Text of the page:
Plans to build hundreds of homes on the rural southern edge of Bath have been sent back to developers.

The plan to build almost 300 homes on green fields on the city’s edge had been recommended for approval by Bath and North East Somerset Council’s planning officers, despite over 1,200 locals objecting to the development. But when the plans were set to be decided by the council’s planning committee, councillors said they did not have enough information to make a decision and sent the plans back to the developers.

The Hignett Family Trust hoped to build 290 homes — of which 40% would have been affordable housing — on the fields by Odd Down as the third and fourth “phases” of the Sulis Down development. Phase one of the project was the new development of 171 homes of Combe Hay Lane, behind Odd Down Park and Ride, which was approved “with the utmost reluctance” by councillors on Bath and North East Somerset Council’s planning committee in 2018.

Sulis Manor and the land surrounding it is phase two of the development, but will be “developed by others.” The whole site sits within the Cotswolds Area of Outstanding Natural Beauty and Bath’s World Heritage Site, but the land is allocated as a strategic allocated site for 300 homes.

Together with the homes in phase one, the Sulis Down development will exceed this and come closer to 450. But the council’s planning officers, who recommended the scheme for approval, said: “Provided that the placemaking policies can be met, there should be no objection.”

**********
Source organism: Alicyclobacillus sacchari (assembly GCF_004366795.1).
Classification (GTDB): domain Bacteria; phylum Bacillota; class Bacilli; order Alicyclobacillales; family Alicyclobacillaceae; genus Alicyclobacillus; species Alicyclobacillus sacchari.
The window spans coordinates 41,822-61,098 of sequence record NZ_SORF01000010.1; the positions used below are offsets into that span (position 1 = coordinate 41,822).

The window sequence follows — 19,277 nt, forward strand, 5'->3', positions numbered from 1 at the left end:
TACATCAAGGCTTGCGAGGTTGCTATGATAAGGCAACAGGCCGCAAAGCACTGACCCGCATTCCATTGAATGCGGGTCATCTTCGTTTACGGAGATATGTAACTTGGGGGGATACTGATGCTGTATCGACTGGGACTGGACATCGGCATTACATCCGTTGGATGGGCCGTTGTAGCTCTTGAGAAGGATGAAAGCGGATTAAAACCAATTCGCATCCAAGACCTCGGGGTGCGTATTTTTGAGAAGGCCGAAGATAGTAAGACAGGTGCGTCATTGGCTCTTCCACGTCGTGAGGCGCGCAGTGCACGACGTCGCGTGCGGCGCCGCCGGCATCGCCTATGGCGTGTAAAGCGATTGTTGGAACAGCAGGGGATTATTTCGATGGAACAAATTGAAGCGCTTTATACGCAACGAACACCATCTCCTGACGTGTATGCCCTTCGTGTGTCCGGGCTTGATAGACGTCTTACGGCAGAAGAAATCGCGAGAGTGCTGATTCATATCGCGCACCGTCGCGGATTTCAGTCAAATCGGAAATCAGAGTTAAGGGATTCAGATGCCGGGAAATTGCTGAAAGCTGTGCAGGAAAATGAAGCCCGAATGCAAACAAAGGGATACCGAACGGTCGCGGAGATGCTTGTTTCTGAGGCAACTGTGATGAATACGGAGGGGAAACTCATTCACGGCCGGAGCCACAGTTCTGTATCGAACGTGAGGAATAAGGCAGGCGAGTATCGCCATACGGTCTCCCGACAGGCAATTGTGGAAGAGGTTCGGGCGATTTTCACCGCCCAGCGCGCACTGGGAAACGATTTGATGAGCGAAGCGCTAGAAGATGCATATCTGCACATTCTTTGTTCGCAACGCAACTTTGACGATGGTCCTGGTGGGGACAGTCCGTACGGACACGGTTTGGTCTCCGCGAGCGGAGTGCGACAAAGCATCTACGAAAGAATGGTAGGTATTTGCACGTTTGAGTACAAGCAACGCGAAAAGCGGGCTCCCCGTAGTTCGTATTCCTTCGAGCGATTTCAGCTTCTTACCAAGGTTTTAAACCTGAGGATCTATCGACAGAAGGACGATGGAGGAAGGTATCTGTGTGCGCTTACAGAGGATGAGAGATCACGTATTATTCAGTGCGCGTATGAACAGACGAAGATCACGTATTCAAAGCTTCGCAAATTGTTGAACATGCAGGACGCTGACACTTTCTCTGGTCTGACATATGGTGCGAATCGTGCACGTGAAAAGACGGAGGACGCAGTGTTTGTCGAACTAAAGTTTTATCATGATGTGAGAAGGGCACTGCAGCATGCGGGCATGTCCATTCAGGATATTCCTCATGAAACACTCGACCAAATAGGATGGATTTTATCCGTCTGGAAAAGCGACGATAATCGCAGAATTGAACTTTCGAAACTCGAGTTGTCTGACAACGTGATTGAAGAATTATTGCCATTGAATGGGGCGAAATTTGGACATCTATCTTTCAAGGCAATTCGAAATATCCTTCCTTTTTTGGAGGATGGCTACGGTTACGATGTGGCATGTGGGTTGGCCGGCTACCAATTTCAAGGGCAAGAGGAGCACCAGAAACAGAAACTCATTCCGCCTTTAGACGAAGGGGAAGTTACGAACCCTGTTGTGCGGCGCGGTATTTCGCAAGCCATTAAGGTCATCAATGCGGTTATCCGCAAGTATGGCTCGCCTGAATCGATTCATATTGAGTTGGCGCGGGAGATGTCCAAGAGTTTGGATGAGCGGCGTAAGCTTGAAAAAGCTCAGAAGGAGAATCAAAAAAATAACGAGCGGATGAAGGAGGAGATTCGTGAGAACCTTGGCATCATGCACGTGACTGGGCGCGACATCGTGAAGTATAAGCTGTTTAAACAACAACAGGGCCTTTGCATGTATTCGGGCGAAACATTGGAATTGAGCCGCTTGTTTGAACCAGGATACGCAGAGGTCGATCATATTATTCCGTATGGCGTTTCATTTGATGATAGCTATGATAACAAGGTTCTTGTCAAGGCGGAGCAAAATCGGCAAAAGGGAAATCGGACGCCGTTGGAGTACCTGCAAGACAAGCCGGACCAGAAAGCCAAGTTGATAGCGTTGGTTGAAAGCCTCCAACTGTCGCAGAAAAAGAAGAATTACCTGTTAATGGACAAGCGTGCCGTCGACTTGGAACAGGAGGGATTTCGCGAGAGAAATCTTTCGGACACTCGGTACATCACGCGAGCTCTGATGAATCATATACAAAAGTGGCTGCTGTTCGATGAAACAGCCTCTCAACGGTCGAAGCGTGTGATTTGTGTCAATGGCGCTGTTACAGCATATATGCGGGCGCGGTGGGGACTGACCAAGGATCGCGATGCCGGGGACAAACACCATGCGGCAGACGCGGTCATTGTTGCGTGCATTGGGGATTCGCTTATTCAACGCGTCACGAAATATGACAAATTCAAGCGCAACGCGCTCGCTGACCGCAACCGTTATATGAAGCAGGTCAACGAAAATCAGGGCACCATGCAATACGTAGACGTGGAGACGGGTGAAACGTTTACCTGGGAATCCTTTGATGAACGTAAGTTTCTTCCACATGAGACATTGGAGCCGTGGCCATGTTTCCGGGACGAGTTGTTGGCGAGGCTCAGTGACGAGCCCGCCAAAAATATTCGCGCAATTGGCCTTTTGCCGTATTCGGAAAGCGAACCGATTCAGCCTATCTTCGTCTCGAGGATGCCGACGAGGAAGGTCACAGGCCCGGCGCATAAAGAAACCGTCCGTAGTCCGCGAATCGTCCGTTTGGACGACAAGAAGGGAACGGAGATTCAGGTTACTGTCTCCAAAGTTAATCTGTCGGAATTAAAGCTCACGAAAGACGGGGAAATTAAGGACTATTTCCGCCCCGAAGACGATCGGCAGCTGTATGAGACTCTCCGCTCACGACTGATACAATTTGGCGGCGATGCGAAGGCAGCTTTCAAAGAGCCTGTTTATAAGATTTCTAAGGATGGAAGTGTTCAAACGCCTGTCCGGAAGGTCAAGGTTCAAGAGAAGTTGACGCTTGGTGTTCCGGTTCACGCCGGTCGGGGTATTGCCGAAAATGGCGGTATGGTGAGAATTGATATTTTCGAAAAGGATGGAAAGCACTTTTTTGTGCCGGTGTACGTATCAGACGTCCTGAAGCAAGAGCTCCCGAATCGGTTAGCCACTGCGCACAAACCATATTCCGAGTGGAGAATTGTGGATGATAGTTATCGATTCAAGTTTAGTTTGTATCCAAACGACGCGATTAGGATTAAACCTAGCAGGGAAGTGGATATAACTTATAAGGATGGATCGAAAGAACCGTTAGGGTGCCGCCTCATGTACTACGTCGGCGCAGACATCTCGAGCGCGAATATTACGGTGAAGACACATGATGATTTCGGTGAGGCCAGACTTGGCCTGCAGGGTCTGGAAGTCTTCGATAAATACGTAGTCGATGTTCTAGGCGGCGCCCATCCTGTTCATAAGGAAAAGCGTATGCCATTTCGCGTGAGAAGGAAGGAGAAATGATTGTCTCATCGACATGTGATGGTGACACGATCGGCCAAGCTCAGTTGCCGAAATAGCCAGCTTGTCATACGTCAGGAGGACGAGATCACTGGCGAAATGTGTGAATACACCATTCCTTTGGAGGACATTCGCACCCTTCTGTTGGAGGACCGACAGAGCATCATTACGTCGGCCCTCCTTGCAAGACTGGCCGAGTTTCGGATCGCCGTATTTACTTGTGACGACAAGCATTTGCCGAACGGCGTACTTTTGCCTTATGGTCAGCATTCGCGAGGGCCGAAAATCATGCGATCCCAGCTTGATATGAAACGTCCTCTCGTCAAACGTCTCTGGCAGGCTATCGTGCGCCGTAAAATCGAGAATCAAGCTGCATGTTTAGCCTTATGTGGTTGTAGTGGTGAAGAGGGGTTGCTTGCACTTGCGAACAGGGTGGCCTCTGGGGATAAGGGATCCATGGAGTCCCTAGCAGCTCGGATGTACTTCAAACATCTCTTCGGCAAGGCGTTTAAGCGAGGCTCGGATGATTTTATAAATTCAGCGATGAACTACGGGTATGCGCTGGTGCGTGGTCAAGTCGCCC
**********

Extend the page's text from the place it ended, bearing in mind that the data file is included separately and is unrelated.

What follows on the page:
But, at a packed committee meeting, people objecting to the development challenged whether it did meet the council’s policies, and whether it met the requirements for building in the area of outstanding natural beauty.

Malcolm Austwick of Combe Hay Parish Council — one of the seven parish councils who objected to the plan — said that planning officers were replying on a 2014 report without acknowledging that there were now other sites for homes. He also criticised the plans for the development as too focussed on housing.

He said: “The plans you are being asked to approve have no pub, no church, no community hall, no community library, no cafe, no shops, no medical facilities, and no school. […] Everything this community will need will need to be obtained off site.”

Joel Hirst, councillor for the neighbouring ward of Odd Down, warned: “To build here we need exceptional circumstances. Things have changed. They no longer exist.”

Concerns were also raised about the impact of traffic, which objectors had warned would cause “carmageddon.” An assessment of the traffic impact had been carried out which found there would not be a severe impact, but objectors argued that this had been carried out while nearby private schools were on their holidays.

Planning committee chair Duncan Hounsell said that councillors needed more information from the applicant on the impact on local traffic and whether the exceptional circumstances to allow the development still existed.

He added: “It just might give a brief period where the applicant could defer on what they have heard this morning.”

LDRS, John Wimperis